At the beginning of this month, Kari Weil and I made a brief trip to Colorado to participate in the Aspen Ideas Festival. This brings together a few thousand curious and thoughtful people to hear talks from artists, academics, politicians, writers and activists. The Aspen Institute and The Atlantic magazine put together the program, and we were both invited to talk about our work.
Kari was interviewed about her research in animal studies, starting from the incident at the Cincinnati Zoo with the gorilla Harambe. You’ll remember that a small child fell into the gorilla enclosure, and after his panicked parents alerted the zoo’s staff, Harambe was shot. The boy (whose name I still don’t know) was saved—though it will always remain unclear whether his life was really in peril. As Kari said in her Aspen conversation, the aftermath of this event tells us much about key issues in animal studies.
I was put on different panels with college presidents and others to talk about online international educational exchanges, the challenging issues in the future of higher education, and current tensions between a commitment to free speech on campus and calls for safe spaces and trigger warnings. That last topic was considered by a rather large group of lawyers, professors, administrators, faculty and students. You can watch the session here, though I warn readers that it is long.
During that panel discussion I found my commitment to free speech challenged because I am unwilling to declare myself an “absolutist” in this regard. I have a substantial and broad commitment to freedom of expression, and, as I have written on more than one occasion, it is a fundamental value of education and democracy. I just recognize it’s not the only value at the core of these enterprises.
There are some things I don’t think a university should legitimate or dignify under the rubric of protecting speech. When we make a subject part of a debate, we legitimate it in ways that may harm the educational enterprise. Moreover, there are always things that an institution or a culture doesn’t dignify by debate. Hate speech and harassment fall into these legal or procedural categories at many places now, but there are always some things that are deemed beyond the borders of legitimate debate in a given setting. Speech is never totally free.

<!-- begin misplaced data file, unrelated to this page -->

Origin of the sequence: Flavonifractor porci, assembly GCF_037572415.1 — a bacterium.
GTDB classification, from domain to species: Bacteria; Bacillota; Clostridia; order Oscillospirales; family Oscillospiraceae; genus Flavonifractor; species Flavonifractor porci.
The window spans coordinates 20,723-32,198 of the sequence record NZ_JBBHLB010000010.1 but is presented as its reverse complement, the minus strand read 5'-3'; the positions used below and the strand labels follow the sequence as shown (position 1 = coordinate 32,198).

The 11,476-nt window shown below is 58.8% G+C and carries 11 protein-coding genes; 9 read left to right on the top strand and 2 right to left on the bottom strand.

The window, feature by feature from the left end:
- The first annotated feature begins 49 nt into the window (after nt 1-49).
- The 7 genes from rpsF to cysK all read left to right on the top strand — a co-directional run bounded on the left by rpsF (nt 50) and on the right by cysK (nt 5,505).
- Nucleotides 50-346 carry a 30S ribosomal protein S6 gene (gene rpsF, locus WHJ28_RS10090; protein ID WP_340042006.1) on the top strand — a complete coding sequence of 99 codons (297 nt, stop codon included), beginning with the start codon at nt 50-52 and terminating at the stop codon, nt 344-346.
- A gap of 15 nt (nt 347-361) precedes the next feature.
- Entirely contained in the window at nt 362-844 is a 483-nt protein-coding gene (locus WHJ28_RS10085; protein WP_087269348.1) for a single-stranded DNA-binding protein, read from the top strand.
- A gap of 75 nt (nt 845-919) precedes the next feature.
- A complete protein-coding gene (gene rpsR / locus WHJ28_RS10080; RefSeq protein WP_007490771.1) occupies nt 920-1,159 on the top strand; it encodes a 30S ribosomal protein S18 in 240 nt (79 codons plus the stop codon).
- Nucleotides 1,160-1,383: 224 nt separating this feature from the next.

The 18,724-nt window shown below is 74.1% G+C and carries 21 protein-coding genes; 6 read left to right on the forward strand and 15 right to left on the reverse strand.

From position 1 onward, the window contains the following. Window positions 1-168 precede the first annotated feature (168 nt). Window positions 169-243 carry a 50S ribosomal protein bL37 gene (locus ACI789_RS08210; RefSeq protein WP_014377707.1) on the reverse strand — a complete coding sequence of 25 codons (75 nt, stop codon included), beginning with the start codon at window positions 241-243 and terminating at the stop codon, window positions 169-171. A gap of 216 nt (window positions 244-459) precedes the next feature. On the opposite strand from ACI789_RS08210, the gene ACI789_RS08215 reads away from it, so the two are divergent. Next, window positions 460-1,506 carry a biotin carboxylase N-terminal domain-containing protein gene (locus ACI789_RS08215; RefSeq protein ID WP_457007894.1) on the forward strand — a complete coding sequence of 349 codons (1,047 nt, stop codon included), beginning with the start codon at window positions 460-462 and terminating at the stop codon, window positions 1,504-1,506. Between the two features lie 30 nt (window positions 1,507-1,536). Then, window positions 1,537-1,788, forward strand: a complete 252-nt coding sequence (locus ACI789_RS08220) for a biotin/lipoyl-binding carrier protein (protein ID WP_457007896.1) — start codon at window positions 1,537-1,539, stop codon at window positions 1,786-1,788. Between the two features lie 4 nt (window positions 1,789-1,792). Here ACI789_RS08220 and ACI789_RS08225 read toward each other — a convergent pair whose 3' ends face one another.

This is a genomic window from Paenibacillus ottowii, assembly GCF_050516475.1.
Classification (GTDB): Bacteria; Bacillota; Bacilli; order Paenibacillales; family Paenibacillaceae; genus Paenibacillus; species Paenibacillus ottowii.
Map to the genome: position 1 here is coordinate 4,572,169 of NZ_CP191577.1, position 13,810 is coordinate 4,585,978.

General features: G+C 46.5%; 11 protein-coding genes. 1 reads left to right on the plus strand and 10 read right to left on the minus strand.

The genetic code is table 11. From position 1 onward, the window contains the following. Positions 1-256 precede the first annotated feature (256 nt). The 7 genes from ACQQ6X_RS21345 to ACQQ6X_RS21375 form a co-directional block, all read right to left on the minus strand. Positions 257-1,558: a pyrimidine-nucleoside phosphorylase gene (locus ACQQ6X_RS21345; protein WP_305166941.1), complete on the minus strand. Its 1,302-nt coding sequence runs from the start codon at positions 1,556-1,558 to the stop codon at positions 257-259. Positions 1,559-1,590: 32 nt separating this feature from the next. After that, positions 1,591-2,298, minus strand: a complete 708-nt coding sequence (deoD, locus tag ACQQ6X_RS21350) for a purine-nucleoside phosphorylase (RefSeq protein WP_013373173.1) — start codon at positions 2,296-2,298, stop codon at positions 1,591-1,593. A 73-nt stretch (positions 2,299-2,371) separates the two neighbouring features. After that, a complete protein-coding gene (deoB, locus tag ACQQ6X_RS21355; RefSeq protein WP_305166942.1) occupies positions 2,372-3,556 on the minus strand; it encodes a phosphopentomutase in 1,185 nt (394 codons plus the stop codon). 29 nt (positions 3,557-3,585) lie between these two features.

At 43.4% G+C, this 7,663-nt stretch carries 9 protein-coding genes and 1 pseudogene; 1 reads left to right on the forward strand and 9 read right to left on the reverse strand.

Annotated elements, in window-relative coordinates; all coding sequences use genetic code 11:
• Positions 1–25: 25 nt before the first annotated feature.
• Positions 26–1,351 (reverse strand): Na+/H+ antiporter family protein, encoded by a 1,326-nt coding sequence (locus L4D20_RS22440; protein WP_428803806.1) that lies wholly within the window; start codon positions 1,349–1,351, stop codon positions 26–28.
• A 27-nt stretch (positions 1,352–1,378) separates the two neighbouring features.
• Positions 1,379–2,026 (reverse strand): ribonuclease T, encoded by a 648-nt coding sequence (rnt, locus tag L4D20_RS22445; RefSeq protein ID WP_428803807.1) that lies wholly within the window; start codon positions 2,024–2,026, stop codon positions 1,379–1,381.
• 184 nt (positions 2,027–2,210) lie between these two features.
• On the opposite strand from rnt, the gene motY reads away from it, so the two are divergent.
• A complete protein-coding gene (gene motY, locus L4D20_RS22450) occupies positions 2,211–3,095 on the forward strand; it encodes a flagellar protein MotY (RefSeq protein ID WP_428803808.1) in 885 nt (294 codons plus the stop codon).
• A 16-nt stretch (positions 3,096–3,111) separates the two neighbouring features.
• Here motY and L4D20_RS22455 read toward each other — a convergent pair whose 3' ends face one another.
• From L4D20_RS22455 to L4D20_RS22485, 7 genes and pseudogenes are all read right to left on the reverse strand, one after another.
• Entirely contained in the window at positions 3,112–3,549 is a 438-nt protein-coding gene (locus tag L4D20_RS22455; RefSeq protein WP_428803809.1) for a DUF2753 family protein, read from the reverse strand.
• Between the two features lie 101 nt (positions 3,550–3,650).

This is not an excuse for political correctness, nor is it a cover for censorship. I only want to recognize that we have real borders for discussion, no matter what our abstract commitment to freedom. Yale Law School professor Stephen Carter and I took different approaches to this question, as reported here.
Today, we see an accelerating coarsening of political discourse, as topics that inspire hate and violence are legitimated by political candidates and would be revolutionaries alike. To refuse to dignify discourses of despicable racism and terror with an educational platform is not an abdication of one’s commitment to speech but a recognition that speech always takes place in a context, in a culture.
These are complex matters, to be sure, and I certainly do recognize that the best way to think them through requires freedom of expression. It also requires a recognition of the rights of those who participate in the conversation. Happily we are able to protect all these things at Wesleyan.
One of my favorite moments at Aspen was saying hello to Governor John Hickenlooper ’74, MA ’80, Hon. ’10. This great force for good things has just published a memoir, The Opposite of Woe, with plenty of interesting stories about Wesleyan in the 1970s and politics over the last 20 years. A wonderful read! (Learn more in this interview with Hickenlooper in Wesleyan magazine, and this Careers by Design podcast).